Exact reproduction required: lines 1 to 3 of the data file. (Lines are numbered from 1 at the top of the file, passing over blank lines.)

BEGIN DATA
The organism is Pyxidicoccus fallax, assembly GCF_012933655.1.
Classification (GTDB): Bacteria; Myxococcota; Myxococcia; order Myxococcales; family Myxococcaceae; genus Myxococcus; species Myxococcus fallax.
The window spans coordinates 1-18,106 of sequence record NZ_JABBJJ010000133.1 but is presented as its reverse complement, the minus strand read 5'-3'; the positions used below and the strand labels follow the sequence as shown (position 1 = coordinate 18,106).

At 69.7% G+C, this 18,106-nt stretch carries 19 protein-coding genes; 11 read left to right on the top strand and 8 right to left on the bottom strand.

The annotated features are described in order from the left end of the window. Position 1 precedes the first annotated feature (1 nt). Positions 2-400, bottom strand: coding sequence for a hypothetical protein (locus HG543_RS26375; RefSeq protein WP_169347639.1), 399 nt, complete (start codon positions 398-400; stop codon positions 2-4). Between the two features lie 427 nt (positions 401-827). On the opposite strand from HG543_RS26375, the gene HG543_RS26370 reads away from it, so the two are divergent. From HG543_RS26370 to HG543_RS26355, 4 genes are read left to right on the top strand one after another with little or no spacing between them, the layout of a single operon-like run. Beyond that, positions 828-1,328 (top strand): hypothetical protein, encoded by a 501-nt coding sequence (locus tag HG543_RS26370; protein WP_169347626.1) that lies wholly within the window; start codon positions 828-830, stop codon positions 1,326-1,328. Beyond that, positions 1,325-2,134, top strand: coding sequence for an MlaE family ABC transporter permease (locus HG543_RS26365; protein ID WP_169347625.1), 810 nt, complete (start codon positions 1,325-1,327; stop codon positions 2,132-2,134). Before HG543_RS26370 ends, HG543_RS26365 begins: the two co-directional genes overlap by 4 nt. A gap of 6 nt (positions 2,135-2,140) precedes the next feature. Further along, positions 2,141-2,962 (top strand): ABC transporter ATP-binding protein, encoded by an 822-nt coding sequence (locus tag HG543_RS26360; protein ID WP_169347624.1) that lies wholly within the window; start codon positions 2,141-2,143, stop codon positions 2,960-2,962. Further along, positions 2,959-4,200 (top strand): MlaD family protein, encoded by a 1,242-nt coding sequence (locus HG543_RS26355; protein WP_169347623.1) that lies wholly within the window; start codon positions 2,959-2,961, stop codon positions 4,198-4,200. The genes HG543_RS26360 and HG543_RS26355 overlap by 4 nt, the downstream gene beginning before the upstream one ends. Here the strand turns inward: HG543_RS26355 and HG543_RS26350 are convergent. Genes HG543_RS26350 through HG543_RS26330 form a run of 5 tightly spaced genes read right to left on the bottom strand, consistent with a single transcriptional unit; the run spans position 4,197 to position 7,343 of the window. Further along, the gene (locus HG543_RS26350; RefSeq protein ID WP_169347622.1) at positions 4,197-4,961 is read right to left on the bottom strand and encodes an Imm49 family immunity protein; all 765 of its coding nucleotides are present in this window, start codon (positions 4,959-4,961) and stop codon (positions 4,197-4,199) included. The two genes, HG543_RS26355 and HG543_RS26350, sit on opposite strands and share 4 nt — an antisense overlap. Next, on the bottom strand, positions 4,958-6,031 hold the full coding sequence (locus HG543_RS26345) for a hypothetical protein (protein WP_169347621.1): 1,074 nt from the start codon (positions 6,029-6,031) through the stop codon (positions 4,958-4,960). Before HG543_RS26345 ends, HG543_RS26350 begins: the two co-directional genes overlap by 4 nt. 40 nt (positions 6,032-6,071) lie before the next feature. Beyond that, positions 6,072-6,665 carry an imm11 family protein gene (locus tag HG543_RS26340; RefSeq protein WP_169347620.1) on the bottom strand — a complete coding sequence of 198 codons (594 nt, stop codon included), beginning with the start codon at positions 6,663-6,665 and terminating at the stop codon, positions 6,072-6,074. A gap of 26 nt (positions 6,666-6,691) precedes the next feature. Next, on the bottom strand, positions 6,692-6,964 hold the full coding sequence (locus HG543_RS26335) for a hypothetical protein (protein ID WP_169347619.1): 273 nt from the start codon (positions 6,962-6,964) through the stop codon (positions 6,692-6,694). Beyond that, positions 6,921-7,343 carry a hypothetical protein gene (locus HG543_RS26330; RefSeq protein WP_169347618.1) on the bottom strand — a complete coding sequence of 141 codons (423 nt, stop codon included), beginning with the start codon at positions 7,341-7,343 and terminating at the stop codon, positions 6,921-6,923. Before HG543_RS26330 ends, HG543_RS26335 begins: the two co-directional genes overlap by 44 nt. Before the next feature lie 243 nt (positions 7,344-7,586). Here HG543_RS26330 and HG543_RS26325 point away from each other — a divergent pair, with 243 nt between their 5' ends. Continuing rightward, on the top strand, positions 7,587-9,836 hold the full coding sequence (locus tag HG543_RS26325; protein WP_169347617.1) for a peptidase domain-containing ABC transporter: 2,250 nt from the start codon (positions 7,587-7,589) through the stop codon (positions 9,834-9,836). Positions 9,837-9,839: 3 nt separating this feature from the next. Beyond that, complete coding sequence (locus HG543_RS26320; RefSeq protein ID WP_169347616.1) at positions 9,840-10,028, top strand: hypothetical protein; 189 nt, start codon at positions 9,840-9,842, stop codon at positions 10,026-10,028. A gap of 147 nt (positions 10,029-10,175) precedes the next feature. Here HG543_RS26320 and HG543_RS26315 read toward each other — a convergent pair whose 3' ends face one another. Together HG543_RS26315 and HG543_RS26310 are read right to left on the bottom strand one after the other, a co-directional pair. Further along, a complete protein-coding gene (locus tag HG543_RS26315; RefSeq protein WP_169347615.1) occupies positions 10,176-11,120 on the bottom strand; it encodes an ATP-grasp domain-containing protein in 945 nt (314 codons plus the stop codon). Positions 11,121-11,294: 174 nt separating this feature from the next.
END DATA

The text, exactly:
The organism is Pyxidicoccus fallax, assembly GCF_012933655.1.
Classification (GTDB): Bacteria; Myxococcota; Myxococcia; order Myxococcales; family Myxococcaceae; genus Myxococcus; species Myxococcus fallax.
The window spans coordinates 1-18,106 of sequence record NZ_JABBJJ010000133.1 but is presented as its reverse complement, the minus strand read 5'-3'; the positions used below and the strand labels follow the sequence as shown (position 1 = coordinate 18,106).